The nation’s average home prices stood stagnant this fall, largely unchanged from October to November, according to the latest FNC Residential Price Index™ (RPI). This trend occurs after prices declined for the first time in September following two-and-a-half years of modest-to-strong price increases nationwide. Weak housing activity, including sales of existing homes—even as 30-year mortgage rates are down by more than a half percentage point from a year ago—has largely contributed to continued price weakness. The retreat in the annual rate of home price appreciation continues, down to 5.2 percent in November, compared to 7.9 percent in June.
Completed foreclosures in November comprise about 15 percent of total existing home sales, up modestly from earlier months and largely reflecting increased sales of vacant REO properties during the winter months. In the for-sale market, the asking price discount and time-on-market increased modestly as a result of weak sales in recent months. As of November, the median discount is 4.3 percent while the time-on-market is 115 days, up from October’s 3.8 percent and 106 days. Preliminary December estimates show further deterioration in market liquidity.
FNC’s RPI is the mortgage industry’s first hedonic price index built on a comprehensive database that blends public records of residential sales prices with real-time appraisals of property and neighborhood attributes. As a gauge of underlying home values, the RPI excludes final sales of REO and foreclosed homes, which are frequently sold with large price discounts, likely reflecting poor property conditions. 
The table below shows the seasonally unadjusted rates of month-to-month and year-to-year changes in the FNC national index (a 100-MSA composite index) as well as two narrower indices, 30- and 10-MSA composites. All three indices in November are either relatively unchanged or down slightly from the previous month. The indices’ month-to-month and year-to-year trends in the last three months point to a persistent weakening in home prices. Year to year, average home price appreciation across the country has dropped below 6 percent.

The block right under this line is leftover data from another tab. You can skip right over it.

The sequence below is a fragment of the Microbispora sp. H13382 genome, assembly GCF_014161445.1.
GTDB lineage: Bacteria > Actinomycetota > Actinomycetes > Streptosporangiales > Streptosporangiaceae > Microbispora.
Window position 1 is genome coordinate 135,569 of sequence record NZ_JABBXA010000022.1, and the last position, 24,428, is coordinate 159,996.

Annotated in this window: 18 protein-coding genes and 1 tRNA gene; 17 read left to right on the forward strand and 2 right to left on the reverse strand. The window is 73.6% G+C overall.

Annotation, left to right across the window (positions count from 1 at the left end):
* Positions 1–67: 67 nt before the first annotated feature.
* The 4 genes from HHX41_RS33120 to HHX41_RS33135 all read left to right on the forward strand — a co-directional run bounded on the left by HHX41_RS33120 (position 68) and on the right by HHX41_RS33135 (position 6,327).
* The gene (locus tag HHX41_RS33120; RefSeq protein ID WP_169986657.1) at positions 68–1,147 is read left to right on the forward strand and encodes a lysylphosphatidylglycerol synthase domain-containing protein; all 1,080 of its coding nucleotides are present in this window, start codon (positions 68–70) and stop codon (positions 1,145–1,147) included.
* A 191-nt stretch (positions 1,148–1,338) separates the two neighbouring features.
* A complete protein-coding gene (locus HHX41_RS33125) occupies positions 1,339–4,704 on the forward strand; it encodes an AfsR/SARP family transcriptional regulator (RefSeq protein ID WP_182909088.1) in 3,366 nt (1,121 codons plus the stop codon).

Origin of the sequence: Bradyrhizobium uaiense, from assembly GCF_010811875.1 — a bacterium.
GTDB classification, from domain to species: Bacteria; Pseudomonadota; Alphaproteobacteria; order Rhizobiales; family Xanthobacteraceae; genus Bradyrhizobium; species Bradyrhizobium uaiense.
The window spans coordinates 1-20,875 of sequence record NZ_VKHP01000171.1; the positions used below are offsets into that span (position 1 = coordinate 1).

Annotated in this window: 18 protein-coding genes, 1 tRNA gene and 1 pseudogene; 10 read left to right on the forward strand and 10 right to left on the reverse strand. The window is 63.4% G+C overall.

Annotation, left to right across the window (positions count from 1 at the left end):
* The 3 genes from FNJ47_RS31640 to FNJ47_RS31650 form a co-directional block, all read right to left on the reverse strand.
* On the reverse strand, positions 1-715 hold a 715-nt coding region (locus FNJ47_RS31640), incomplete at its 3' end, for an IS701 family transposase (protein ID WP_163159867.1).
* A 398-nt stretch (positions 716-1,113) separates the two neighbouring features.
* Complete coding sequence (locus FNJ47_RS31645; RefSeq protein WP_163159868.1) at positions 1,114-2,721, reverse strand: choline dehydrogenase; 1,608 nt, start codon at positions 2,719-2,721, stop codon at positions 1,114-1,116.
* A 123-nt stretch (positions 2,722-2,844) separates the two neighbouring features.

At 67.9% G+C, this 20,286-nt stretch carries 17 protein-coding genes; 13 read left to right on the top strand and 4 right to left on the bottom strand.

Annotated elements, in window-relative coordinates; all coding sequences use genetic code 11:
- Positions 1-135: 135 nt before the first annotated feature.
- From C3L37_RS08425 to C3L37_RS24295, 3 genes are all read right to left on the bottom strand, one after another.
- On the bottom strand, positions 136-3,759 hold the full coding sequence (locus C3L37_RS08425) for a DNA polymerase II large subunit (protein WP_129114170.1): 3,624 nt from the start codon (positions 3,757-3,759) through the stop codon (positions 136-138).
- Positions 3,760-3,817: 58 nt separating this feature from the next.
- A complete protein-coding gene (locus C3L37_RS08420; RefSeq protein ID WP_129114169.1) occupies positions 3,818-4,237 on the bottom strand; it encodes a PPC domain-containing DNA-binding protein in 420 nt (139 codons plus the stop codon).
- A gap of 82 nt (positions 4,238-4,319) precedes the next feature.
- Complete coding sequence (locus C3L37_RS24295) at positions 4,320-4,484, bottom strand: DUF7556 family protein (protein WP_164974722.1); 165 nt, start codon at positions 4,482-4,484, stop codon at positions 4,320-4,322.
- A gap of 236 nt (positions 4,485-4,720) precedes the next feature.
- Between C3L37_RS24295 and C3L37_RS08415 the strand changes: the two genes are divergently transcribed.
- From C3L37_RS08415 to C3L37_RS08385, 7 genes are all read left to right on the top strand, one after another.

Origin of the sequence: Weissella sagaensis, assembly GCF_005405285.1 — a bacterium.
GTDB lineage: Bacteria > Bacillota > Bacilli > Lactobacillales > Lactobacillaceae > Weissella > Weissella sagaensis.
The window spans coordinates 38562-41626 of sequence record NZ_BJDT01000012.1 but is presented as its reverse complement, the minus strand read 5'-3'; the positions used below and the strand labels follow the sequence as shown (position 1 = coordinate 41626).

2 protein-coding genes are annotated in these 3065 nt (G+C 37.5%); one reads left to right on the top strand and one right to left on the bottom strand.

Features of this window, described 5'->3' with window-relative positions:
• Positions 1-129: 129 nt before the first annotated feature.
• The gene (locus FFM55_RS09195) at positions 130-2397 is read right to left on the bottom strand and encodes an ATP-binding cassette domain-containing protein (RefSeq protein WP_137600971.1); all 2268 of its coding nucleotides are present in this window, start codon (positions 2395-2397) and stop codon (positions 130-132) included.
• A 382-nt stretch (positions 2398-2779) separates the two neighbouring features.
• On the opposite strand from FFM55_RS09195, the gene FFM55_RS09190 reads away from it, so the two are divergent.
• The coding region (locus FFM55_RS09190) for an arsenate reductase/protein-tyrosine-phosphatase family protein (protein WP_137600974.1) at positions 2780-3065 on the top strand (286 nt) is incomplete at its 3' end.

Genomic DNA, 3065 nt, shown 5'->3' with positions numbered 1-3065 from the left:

The chart below tabulates the month-to-month, year-to-year, and year-to-date changes to show the latest price trends for each MSA in the FNC Composite 30. The number of up- and down-markets are close to a 50-50 split in November, led by Nashville and Miami where home prices were up 3.3 percent and 2.5 percent respectively, followed by Los Angeles at 1.9 percent. At the bottom of the list are Washington D.C., Minneapolis, and Chicago where prices dropped 3.4 percent, 2.4 percent, and 2.1 percent, respectively. In Washington D.C.—joined by New York, San Francisco, Chicago, and Portland – home prices have notably weakened in recent months. And in San Francisco, November marks the fourth consecutive month of sharp price declines that averaged about 2.0 percent per month. As oil prices continue to be down and weak, home prices in Houston declined for the second month in November (0.5 percent) after a 2 percent drop in October.
The annual rate of home appreciation in Las Vegas (14.7 percent), Orlando (14.5 percent), Riverside (14.3 percent), and Miami (10.9 percent) continues to reach the double-digit level despite a nationwide slowdown through most of 2014. With recent market declines, Washington D.C. becomes the third city after Baltimore and St. Louis to see prices depreciating on an annual basis.
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